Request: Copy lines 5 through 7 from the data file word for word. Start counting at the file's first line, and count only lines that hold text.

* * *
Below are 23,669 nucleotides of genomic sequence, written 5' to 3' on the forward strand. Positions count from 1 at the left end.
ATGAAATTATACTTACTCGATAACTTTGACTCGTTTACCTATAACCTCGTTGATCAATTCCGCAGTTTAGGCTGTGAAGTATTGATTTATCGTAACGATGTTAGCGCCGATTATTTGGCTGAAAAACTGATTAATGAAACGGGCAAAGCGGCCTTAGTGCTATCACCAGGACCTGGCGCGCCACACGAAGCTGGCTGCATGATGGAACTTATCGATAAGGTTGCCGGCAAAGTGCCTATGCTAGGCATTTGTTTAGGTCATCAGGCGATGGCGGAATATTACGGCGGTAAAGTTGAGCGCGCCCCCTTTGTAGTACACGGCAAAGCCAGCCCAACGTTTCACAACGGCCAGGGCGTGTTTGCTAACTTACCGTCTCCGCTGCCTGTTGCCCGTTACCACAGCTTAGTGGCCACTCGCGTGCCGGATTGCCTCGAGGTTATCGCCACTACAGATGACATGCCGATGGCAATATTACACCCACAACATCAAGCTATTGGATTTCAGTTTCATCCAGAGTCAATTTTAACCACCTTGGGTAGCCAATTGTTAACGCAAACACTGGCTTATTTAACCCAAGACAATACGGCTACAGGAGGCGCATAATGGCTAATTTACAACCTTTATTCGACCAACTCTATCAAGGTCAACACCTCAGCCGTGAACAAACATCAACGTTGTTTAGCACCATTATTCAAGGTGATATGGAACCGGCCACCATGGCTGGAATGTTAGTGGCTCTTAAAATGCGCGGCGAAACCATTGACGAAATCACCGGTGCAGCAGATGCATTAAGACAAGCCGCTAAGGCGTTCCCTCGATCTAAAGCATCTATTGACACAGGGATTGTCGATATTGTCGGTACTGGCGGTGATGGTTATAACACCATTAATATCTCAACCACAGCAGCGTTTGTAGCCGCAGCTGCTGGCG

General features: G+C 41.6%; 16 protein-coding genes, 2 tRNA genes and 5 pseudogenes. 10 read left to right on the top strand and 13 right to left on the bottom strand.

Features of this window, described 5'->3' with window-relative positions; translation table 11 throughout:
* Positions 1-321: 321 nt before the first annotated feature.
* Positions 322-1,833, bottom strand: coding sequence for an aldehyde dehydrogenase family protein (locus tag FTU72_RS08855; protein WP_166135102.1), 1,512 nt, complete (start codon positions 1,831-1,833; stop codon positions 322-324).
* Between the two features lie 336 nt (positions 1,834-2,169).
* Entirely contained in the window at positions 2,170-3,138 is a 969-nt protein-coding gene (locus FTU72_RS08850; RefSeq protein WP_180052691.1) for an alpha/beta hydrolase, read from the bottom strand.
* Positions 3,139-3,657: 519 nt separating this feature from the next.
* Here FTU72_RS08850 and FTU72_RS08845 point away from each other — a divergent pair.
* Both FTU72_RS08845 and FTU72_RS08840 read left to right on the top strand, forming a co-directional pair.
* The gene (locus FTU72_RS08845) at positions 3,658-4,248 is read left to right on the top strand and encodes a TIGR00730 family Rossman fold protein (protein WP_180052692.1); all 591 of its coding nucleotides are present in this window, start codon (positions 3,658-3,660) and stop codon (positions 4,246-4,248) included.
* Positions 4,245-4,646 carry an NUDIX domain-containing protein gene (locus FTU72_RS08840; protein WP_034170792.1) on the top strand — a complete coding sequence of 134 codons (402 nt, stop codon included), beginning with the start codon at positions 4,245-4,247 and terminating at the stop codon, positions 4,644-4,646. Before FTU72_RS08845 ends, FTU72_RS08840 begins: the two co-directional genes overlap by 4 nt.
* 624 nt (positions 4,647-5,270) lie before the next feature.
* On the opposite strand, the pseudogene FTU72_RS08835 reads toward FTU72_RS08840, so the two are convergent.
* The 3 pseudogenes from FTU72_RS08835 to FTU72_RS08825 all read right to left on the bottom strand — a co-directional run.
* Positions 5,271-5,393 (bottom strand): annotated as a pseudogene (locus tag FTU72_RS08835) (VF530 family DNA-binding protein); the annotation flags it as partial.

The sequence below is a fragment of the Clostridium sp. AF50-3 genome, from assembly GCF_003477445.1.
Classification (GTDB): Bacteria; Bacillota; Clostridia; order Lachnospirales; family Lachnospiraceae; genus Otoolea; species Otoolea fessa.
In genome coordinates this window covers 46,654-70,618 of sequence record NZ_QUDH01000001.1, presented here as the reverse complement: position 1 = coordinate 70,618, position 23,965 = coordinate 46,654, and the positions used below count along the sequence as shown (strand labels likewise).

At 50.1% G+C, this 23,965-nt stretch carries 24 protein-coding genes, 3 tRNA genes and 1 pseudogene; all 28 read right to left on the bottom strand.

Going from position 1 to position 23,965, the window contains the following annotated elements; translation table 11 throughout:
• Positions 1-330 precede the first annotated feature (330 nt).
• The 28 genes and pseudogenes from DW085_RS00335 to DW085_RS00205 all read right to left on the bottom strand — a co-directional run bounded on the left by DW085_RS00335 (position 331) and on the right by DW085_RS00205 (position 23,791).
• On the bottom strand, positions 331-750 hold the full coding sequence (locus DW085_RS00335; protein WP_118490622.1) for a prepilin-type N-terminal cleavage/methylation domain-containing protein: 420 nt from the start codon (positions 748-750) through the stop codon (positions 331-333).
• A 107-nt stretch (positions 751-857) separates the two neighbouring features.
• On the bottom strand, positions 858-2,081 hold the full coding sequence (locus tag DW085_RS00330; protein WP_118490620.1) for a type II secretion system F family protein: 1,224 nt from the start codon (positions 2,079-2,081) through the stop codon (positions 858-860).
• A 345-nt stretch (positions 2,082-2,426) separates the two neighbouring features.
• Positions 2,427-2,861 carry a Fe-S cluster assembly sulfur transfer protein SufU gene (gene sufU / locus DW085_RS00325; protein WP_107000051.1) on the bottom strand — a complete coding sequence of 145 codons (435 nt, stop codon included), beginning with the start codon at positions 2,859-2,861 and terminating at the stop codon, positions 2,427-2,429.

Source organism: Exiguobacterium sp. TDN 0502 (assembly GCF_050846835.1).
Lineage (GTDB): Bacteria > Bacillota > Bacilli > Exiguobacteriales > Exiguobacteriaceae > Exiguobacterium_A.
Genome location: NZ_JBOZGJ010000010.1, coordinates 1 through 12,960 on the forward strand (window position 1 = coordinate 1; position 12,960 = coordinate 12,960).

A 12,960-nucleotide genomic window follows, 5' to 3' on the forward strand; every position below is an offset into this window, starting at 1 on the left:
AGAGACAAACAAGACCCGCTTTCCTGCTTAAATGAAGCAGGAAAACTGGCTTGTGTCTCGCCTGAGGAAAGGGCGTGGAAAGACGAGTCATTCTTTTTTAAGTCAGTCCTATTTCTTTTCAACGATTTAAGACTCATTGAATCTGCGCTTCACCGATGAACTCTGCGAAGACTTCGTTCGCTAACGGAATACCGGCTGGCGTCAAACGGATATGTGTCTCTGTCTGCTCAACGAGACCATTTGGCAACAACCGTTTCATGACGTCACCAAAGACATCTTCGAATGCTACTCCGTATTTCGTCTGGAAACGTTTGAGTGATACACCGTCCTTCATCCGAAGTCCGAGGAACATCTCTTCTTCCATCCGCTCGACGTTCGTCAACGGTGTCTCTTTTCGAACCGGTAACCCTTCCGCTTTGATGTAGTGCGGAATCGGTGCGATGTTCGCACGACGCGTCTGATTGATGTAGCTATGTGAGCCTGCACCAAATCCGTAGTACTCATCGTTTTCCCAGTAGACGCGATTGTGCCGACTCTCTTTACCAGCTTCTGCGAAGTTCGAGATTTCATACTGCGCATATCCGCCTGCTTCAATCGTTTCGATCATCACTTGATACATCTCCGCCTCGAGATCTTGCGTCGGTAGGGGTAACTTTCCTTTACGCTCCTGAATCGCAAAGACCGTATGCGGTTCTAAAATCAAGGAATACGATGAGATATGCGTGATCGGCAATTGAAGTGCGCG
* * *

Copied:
* Positions 1-321: 321 nt before the first annotated feature.
* Positions 322-1,833, bottom strand: coding sequence for an aldehyde dehydrogenase family protein (locus tag FTU72_RS08855; protein WP_166135102.1), 1,512 nt, complete (start codon positions 1,831-1,833; stop codon positions 322-324).
* Between the two features lie 336 nt (positions 1,834-2,169).